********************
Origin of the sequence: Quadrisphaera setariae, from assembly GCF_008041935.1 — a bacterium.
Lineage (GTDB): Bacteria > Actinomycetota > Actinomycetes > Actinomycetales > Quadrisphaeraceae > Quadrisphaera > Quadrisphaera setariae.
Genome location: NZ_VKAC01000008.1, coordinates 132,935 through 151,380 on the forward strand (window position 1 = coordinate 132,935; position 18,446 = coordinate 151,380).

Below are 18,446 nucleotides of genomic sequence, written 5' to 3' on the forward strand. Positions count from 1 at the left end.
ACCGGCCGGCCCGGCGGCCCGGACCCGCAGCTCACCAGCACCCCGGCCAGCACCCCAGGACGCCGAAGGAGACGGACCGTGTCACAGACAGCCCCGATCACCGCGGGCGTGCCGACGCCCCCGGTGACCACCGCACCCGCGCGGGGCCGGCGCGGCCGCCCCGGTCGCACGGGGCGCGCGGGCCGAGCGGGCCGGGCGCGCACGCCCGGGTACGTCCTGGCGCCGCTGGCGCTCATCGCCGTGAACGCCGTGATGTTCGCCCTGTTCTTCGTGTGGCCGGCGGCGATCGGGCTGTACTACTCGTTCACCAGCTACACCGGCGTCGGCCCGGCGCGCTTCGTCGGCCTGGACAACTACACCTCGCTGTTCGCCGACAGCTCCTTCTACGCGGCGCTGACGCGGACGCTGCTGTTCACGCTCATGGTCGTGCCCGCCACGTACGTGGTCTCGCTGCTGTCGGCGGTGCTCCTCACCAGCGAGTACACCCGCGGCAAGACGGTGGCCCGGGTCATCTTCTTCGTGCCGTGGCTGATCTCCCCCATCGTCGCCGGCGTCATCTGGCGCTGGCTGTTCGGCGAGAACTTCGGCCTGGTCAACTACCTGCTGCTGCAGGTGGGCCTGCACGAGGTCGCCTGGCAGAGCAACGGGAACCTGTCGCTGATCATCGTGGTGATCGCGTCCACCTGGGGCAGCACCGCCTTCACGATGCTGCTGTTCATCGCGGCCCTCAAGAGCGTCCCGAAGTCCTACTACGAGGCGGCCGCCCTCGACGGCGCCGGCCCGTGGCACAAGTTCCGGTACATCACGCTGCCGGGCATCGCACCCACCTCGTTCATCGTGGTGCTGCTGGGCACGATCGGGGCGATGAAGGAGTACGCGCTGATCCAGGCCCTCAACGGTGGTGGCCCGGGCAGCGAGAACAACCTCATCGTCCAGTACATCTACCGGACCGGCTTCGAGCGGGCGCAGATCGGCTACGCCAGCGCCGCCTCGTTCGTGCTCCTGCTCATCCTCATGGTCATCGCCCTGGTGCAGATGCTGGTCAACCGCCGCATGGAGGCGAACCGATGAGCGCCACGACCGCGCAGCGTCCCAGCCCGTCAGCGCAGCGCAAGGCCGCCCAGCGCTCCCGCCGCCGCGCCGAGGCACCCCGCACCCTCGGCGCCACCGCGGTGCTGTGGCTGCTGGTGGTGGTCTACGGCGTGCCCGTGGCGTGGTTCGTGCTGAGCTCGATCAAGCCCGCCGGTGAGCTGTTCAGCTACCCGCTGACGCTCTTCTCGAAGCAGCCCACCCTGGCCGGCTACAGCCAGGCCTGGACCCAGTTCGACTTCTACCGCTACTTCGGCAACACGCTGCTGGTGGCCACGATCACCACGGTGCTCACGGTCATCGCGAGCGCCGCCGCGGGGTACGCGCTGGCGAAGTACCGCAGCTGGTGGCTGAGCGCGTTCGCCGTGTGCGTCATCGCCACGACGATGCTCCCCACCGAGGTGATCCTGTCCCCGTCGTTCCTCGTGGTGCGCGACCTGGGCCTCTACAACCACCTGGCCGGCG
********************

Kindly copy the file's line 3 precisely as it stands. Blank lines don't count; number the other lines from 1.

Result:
Genome location: NZ_VKAC01000008.1, coordinates 132,935 through 151,380 on the forward strand (window position 1 = coordinate 132,935; position 18,446 = coordinate 151,380).